Renowned ocean, surf and adventure photographer Ted Grambeau has created a collection of abstract ocean images in hope of bringing our attention to the very real issue of climate change.
For over 40 years, Melbourne-born Ted Grambeau has been consumed by his quest to capture the world through his lens. It's an obsession that has led him on a journey to nearly 100 countries, exhausting over a dozen passports. He’s mostly known for leading adventure expeditions into remote locations in search of undiscovered waves and is most at home when deeply immersed in the ocean.
“Photography is more than a passion, it is my life,” he says. With formal studies in Illustrative photography at RMIT University in Melbourne, Grambeau communicates an intimate relationship with light, a sophisticated understanding of its various expressions – the refraction, reflection and absorptions. The documentary nature of this project requires that Ted be at the waters edge before dawn, when most of us haven’t even thought about opening our eyes.
When he’s not chasing monster waves half way around the world, he prefers to live by the ocean at Currumbin on the Gold Coast. Finding balance, Ted keeps life ‘low key’ but when given the opportunity to share his thoughts on photography an animated creative is revealed.
He is inspired by the Masters Henri Cartier-Bresson and Sebastião Salgado. A photojournalist style is expressed in his work after having spent his formative time assisting the great Magnum legend Burt Glinn of New York.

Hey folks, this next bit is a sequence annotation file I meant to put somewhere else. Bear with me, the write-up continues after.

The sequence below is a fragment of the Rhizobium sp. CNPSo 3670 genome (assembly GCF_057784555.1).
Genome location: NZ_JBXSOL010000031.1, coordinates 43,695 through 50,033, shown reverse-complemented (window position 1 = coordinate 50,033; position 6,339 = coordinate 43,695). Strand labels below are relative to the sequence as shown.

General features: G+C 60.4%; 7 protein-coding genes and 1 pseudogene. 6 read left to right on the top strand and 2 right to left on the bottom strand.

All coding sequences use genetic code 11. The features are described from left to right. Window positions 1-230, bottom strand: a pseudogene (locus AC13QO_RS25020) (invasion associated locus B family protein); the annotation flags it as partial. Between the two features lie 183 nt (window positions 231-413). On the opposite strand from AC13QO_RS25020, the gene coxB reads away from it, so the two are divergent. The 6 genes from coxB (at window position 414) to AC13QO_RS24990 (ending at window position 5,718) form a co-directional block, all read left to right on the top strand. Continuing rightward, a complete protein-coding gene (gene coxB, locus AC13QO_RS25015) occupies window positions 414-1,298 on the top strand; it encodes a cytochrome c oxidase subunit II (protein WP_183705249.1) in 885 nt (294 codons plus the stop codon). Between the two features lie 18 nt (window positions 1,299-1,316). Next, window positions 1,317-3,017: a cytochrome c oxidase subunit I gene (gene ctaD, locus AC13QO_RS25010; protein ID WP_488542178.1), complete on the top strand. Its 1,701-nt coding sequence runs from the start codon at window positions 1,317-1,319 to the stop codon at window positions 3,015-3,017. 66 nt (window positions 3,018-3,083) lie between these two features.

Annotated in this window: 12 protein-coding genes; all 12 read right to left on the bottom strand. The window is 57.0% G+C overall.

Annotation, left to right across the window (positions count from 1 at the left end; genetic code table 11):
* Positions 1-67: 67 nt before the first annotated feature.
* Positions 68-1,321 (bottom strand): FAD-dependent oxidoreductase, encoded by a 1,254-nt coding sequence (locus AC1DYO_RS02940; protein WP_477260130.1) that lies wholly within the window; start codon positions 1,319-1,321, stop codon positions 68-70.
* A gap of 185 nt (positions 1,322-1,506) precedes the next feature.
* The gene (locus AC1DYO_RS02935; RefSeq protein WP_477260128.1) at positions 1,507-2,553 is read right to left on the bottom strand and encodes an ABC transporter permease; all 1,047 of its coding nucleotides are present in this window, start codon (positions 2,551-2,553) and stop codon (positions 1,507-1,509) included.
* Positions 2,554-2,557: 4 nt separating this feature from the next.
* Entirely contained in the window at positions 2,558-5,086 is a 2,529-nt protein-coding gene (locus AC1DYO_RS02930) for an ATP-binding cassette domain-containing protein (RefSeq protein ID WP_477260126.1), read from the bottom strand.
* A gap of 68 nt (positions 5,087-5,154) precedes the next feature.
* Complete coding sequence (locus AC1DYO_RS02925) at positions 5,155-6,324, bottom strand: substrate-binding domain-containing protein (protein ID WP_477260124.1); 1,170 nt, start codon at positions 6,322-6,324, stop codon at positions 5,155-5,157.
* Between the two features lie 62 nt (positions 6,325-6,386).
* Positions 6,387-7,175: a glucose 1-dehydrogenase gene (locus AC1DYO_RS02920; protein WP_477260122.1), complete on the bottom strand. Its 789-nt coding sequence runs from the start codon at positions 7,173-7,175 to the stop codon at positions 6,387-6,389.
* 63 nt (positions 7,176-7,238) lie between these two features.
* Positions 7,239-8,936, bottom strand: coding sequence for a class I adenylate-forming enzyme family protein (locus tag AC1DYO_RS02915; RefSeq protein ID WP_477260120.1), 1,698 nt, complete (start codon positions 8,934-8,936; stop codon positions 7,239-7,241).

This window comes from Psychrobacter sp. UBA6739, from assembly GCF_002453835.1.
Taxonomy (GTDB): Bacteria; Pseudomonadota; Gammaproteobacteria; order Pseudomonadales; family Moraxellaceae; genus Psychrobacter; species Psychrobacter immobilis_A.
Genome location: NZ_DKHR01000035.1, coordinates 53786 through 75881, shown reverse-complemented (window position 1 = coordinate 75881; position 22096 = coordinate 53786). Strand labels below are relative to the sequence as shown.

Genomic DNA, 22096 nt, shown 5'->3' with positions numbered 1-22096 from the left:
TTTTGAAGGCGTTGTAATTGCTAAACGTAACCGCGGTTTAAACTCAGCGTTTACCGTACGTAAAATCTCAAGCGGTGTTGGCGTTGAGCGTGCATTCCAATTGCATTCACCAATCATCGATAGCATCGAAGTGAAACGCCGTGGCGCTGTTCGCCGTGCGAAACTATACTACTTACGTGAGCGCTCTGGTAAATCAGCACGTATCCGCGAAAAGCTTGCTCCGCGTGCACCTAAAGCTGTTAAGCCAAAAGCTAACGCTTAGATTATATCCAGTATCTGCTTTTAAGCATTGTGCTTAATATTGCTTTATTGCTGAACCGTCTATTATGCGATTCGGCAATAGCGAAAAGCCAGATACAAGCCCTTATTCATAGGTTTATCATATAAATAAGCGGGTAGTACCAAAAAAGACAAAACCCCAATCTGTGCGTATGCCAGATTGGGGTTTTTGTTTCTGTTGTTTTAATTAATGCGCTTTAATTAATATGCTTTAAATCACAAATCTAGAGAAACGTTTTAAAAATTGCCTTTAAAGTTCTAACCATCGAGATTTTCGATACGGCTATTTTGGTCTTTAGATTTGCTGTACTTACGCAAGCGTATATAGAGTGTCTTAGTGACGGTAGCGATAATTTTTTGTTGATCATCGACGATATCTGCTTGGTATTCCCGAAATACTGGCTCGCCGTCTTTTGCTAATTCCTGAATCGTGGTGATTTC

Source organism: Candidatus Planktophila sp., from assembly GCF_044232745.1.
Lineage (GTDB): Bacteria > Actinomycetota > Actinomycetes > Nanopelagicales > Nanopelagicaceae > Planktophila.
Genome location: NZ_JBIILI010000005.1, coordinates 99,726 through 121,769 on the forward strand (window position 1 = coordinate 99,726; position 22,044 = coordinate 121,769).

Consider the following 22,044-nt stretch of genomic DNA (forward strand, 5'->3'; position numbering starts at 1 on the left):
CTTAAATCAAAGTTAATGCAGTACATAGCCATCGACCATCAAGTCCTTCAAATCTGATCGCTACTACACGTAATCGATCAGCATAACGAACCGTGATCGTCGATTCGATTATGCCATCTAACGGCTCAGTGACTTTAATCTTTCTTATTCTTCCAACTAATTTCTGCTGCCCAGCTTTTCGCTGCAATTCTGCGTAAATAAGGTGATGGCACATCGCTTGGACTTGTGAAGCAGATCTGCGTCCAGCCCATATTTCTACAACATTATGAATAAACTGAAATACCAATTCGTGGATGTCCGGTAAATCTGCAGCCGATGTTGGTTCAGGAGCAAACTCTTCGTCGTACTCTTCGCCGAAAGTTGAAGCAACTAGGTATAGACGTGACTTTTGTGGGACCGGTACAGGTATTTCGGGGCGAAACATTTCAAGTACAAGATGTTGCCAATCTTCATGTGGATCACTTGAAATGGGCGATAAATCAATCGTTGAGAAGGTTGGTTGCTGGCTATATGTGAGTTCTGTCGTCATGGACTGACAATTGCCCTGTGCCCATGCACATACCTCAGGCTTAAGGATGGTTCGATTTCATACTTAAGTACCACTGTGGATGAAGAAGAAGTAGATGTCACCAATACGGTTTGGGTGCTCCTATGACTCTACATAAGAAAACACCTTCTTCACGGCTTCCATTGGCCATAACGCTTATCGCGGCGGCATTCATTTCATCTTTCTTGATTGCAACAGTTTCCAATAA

As Ted explains his views on environmental issues, he touches on the frustration he feels towards climate change and the urgency of action that needs to occur before our sea levels rise beyond the point of no return. “The effects will be devastating before we actually notice.” he says.
Ted is one of the world’s great surf and ocean photographers. Over the past 30 or so years he’s had more surf magazine covers than he can remember. His CV of magazine articles, expeditions, movies and books is an afternoon's read in anyone's language. He studies and monitors weather maps and understands the intricacies of an impending swell forecast well in advance. He has traveled to locations that will be lost, submerged under water once the sea levels start to rise due to the change in climate.
Excited by the prospects of exhibiting his work again, Ted reflects on the first time he showed his SEALEVEL Series at the Pipeline Gallery in Hawaii. Special guests like Kelly Slater and leading environmentalist Jack Johnson came along, with Jack’s wife Kim selecting a few pieces to hang in their home on the North Shore. And then in Sydney at the prestigious Stanley Street Gallery in Darlinghurst as a featured solo exhibition for the Head On Photo Festival. “It’s always great to spend some time chatting with art collectors and critics, all with an ecstatically positive response so far. “It’s nice to use my photography in a positive manner and that I have something to give and make a contribution for spending a bit of time on the planet.”
Ted’s current exhibition is showing at the Hinge Gallery, located at the Dust Temple in Currumbin as part of the Bleach Festival and Gold Coasts Arts and Culture feature coinciding with the 2018 Commonwealth Games celebrations. Opening night will be a bit special as Grambeau will be launching and signing copies of his new book Adventures in Light - a photographic journey spanning four decades combined with his abstract ocean photography exhibition SEALEVEL - The Art of Awareness.